Credit Score 101: The Anatomy of Your Credit Score
A huge part of your financial life is your credit score. It's the biggest deciding factor between getting that loan or not and makes a huge impact on interest rates or down payments that come with loans.
The big three credit bureaus — Equifax, Experian and TransUnion — use a scale of 300 to 850 for credit scores, while alternative credit reports use a scale of 100 to 850. The higher your credit score is, the better it will be for your financial well-being.
But what exactly influences your credit score? How do the big three credit bureaus create and build it?
Let's take a look at the factors affecting your credit score and how much weight each factor holds.
Payment History (35%)
Your payment history shows how well you pay the debts you owe. Always paying your bills on time can have a positive effect on your credit score, while a habit of paying late or missing your payments can negatively impact your credit score. For late payments, other details taken into account include:
- Number of late payments.
- Degree of lateness.
- Frequency of late payments.
- Date of last late payment.
- Amount owed.
Your payment history also includes other negative financial information such as foreclosures, bankruptcies and any delinquencies reported to collection agencies.
Credit Utilization Ratio (30%)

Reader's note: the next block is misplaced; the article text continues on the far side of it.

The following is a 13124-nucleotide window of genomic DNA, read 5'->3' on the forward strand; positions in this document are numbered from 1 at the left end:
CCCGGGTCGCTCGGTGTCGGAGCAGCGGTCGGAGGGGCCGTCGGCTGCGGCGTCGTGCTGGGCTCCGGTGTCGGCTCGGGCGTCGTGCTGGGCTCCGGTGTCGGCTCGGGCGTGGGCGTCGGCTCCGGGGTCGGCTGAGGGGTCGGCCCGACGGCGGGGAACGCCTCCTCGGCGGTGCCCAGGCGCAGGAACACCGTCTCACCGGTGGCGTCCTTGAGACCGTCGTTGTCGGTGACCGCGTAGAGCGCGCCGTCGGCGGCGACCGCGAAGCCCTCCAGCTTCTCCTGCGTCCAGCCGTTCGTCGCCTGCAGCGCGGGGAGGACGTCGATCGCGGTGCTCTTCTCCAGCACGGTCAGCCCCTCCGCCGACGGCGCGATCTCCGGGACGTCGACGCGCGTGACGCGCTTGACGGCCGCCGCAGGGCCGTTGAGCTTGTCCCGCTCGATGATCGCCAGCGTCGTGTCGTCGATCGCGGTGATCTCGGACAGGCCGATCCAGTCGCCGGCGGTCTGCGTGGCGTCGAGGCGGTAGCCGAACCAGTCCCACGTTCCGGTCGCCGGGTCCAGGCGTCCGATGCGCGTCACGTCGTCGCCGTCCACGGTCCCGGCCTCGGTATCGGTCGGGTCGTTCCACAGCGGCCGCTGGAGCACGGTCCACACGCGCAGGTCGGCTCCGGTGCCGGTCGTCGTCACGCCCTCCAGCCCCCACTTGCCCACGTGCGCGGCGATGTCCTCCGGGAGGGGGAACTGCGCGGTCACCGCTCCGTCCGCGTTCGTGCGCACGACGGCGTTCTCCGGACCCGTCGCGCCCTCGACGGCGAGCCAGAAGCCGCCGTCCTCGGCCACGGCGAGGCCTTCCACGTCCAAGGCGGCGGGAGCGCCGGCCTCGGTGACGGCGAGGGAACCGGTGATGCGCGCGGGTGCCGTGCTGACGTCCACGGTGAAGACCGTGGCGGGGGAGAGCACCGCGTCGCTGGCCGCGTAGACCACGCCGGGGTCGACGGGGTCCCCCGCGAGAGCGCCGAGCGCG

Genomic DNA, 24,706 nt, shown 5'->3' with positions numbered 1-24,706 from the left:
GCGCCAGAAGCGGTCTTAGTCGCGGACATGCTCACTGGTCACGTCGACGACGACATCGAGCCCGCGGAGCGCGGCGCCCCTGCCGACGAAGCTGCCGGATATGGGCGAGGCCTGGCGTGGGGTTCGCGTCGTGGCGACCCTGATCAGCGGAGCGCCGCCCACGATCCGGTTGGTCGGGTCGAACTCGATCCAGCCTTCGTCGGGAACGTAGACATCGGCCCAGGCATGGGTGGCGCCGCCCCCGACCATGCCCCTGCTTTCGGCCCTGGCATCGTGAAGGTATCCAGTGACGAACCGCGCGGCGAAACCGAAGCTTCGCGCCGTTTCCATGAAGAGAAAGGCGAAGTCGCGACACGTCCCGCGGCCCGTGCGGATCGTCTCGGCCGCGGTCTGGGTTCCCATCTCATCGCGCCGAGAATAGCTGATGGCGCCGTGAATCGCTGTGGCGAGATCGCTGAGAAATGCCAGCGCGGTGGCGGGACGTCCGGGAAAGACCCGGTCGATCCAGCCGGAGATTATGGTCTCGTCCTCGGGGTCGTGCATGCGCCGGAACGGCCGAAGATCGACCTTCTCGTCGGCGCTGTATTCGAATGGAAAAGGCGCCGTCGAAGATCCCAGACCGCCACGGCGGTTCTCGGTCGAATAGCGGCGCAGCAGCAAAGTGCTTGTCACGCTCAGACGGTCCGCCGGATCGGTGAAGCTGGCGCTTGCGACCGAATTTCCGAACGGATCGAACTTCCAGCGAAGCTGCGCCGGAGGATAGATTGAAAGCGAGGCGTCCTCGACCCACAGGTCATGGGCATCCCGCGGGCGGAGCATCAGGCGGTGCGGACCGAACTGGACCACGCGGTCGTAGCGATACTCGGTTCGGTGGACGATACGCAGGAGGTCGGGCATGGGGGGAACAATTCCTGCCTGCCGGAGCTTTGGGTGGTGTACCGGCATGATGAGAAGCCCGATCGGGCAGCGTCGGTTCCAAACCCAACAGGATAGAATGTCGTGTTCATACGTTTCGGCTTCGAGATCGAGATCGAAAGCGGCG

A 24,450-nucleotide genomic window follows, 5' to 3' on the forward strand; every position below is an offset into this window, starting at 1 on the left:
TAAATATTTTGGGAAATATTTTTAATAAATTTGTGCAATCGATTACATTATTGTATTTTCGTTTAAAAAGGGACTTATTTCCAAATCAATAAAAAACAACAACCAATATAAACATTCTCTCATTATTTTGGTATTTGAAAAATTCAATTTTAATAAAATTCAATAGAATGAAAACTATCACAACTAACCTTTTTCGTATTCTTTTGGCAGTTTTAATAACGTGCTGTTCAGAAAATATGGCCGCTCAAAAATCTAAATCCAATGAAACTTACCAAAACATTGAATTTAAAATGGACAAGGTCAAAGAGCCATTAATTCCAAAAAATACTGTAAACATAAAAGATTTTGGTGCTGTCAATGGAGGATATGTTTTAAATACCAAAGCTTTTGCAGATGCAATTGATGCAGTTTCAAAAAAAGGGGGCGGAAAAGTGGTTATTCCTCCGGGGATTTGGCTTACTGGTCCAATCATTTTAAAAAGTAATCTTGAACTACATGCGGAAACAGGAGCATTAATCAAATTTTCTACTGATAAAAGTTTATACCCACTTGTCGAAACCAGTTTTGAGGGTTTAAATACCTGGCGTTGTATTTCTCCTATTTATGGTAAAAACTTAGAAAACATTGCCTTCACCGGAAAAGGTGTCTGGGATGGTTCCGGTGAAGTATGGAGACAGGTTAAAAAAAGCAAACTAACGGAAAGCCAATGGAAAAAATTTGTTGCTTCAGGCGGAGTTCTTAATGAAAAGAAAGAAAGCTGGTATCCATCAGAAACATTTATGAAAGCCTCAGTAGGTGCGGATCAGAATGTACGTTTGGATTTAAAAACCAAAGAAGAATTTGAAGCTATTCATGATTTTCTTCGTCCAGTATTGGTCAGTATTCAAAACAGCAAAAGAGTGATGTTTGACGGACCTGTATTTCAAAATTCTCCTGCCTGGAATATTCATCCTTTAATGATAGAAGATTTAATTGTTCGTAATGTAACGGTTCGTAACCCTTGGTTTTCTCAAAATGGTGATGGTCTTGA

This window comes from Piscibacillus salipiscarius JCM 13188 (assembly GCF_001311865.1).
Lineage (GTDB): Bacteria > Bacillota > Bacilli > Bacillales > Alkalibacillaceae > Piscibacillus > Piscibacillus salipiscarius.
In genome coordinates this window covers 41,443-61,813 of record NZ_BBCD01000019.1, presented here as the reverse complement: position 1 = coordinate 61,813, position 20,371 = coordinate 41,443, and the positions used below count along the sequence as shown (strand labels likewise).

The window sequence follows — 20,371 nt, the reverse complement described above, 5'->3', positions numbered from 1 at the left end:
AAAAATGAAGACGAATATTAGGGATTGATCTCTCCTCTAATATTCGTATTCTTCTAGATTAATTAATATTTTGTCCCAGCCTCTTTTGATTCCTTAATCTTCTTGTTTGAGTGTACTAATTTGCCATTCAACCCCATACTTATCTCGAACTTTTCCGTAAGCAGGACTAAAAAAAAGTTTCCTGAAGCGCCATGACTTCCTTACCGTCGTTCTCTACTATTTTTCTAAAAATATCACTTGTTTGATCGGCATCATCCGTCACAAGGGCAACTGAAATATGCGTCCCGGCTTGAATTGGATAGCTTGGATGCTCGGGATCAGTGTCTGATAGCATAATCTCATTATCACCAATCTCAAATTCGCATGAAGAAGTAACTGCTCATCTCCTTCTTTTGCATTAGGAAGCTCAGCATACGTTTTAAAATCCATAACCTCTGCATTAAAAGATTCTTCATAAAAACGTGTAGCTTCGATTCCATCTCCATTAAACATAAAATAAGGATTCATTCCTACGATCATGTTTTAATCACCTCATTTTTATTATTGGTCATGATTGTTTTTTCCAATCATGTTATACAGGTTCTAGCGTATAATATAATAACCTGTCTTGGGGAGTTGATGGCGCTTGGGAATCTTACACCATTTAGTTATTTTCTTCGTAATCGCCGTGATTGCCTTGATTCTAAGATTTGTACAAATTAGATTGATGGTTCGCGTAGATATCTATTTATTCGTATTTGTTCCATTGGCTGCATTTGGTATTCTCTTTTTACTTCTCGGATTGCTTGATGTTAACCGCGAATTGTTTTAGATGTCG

Your credit utilization ratio refers to how you use your available credit. It's the ratio between how much credit you have (based on credit limits) and your actual credit usage (based on credit balances).
Having a low credit utilization ratio means good credit management, so aim for a ratio of 30% or lower.
Credit Mix (15%)
Your credit mix identifies the types of credit you have and how many you have of each type. Credit types include credit cards and installment loans such as mortgages, car loans, student loans and personal loans.
Having different types of credit in good standing means you can manage credit well.
Number of Accounts (10–12%)
This refers to how many credit accounts you have, the balance associated with each account and how many accounts are old or new.
It's usually better to have more accounts with zero balance than accounts with balances. Keep those zero-balance accounts open, especially if they're old accounts. It's also best to open new accounts only when you need them.
Length of Credit History (5–7%)
Your length of credit history shows how long you've been using or maintaining your credit accounts, including the average age of all your open accounts.
Having a long credit history means you can properly manage credit over a period of time.
All these factors may be critical to your credit score but it's ultimately up to you to build good financial habits that will lead to better and higher credit scores.